Mountain Climate Simulator
Entry ID: MTCLIM
Abstract: MT-CLIM is a computer program that uses observations of daily maximum
temperature, minimum temperature, and precipitation from one location (the
"base") to estimate the temperature, precipitation, radiation, and humidity at
another location (the "site"). The base and the site can be at different
elevations, and can have different slopes and aspects. Better results are
obtained when the base and ... site are relatively close to one another (at the
bottom and the top of a valley, for example).
Temperature estimates at the site are based on the base temperatures and a
user-supplied temperature lapse rate. Separate lapse rates can be supplied for
daily maximum and minimum temperature. Precipitation estimates at the site are
based on the daily record of precipitation from the base, and a user-specified
ratio of annual total precipitation between the site and the base.
The estimation of radiation and humidity are more complex, since these
parameters are not assumed to be measured at the base station. Humidity
estimates are based on the observation that daily minimum temperature is
usually very close to dewpoint temperature. The MT-CLIM algorithm includes
corrections to this assumption for arid climates. Radiation estimates are based
on the observation that the diurnal temperature range (from minimum temperature
to maximum temperature) is closely related to the daily average atmospheric
transmittance. In conjunction with information about the latitude, elevation,
slope, and aspect of the site, this relationship can be used to estimate daily
total radiation with a typical error range of +/- 15%.
Some of the limitations of MT-CLIM are the use of a single base station for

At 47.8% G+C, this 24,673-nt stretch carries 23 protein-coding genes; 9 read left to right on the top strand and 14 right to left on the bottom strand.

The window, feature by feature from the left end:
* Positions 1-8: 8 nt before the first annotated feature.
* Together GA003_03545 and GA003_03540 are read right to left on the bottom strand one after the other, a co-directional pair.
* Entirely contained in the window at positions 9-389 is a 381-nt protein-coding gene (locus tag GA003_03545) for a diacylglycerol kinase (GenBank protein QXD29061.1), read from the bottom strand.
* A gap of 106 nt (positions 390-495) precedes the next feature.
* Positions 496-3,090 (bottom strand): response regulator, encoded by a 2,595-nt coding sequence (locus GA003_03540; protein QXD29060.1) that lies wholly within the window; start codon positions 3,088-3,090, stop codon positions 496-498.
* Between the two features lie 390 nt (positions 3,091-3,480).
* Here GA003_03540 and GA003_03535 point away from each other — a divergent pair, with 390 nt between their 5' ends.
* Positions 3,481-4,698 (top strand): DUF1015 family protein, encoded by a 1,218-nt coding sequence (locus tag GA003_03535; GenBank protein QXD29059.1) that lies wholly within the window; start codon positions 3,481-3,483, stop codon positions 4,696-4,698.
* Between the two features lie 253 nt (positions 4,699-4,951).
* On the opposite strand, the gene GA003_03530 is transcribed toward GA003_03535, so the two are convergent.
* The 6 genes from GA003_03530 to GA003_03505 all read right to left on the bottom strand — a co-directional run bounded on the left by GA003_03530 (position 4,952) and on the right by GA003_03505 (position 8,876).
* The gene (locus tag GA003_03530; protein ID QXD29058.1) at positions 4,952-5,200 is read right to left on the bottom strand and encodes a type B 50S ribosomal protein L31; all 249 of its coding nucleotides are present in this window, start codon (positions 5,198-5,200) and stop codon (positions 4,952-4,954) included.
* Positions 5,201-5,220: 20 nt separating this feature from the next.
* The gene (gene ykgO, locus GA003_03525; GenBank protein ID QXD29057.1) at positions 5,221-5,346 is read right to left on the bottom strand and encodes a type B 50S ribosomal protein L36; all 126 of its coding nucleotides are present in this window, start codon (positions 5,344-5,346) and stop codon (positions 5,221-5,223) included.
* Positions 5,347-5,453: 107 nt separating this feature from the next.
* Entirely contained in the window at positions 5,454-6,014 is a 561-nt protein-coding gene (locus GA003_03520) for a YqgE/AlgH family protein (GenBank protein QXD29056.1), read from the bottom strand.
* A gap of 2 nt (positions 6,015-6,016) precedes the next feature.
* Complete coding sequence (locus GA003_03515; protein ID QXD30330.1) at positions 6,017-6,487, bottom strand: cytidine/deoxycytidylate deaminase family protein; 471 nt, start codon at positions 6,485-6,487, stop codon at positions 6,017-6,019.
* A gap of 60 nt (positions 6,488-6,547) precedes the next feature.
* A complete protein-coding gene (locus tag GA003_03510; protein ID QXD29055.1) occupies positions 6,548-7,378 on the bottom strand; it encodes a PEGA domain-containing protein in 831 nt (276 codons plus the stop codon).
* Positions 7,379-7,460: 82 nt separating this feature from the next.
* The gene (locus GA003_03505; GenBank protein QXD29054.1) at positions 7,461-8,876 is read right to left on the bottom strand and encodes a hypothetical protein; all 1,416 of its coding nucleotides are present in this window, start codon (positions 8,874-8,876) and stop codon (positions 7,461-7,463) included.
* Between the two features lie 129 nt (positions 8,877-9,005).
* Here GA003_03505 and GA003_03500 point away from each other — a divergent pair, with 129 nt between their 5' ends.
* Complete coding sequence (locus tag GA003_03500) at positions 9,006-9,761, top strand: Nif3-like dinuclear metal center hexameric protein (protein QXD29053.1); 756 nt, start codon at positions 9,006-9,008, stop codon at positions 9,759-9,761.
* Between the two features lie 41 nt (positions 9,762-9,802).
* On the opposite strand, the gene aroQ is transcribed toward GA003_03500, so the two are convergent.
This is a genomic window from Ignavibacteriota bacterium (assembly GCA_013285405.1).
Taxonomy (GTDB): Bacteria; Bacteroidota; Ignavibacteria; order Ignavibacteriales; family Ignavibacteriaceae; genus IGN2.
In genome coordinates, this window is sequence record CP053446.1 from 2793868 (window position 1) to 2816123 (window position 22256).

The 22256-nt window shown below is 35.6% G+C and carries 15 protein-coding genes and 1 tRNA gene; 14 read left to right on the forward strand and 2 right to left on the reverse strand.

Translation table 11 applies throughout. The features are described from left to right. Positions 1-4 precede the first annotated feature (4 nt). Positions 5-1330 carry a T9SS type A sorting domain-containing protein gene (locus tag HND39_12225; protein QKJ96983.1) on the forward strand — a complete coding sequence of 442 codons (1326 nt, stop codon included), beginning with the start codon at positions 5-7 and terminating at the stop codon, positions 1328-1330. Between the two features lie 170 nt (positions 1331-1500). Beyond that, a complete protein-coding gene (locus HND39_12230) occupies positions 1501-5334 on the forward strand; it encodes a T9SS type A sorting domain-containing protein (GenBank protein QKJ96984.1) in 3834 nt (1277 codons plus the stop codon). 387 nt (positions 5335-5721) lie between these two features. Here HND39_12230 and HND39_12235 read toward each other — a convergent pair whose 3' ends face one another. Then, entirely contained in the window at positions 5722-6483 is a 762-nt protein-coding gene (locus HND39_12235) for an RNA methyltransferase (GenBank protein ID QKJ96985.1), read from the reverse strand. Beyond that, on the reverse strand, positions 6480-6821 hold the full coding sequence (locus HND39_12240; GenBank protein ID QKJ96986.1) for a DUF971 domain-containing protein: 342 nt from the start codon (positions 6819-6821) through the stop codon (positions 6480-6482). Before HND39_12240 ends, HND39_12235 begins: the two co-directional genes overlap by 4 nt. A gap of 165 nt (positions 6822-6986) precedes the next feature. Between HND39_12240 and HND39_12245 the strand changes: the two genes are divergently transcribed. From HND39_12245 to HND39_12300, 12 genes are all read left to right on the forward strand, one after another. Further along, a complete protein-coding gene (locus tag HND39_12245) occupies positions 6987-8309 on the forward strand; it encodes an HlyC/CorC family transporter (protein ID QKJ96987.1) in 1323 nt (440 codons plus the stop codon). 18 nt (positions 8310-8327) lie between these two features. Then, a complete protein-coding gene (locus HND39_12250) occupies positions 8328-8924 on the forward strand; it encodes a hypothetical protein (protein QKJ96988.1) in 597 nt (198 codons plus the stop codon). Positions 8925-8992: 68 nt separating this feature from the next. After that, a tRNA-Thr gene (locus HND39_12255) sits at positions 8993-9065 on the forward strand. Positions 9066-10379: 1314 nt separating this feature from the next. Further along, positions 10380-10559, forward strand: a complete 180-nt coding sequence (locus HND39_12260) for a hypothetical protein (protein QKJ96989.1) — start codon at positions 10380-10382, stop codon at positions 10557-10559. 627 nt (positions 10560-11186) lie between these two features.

observations and the need for the user to specify the temperature and
precipitation relationships with elevation. We have developed an expanded
version of the MT-CLIM logic, called Daymet, that uses observations from a
large number of base stations.
(Summary adapted from
Bristow, K.L., and G.S. Campbell, 1984. On the relationship
between incoming solar radiation and daily maximum and minimum
temperature. Agricultural and Forest Meteorology, 31:159-166.
Running, S.W., R.R. Nemani, and R.D. Hungerford,
1987. Extrapolation of synoptic meteorological data in
mountainous terrain and its use for simulating forest
evaporation and photosynthesis. Canadian Journal of Forest
Glassy, J.M., and S.W. Running, 1994. Validating diurnal
climatology of the MT-CLIM model across a climatic gradient in
Oregon. Ecological Applications, 4(2):248-257.
Kimball, J.S., S.W. Running, and R. Nemani, 1997. An improved
method for estimating surface humidity from daily minimum
temperature. Agricultural and Forest Meteorology, 85:87-98.
Thornton, P.E., and S.W. Running, 1999. An improved algorithm
for estimating incident daily solar radiation from measurements
of temperature, humidity, and precipitation. Agricultural and
Forest Meteorology, 93:211-228.
Creation and Review Dates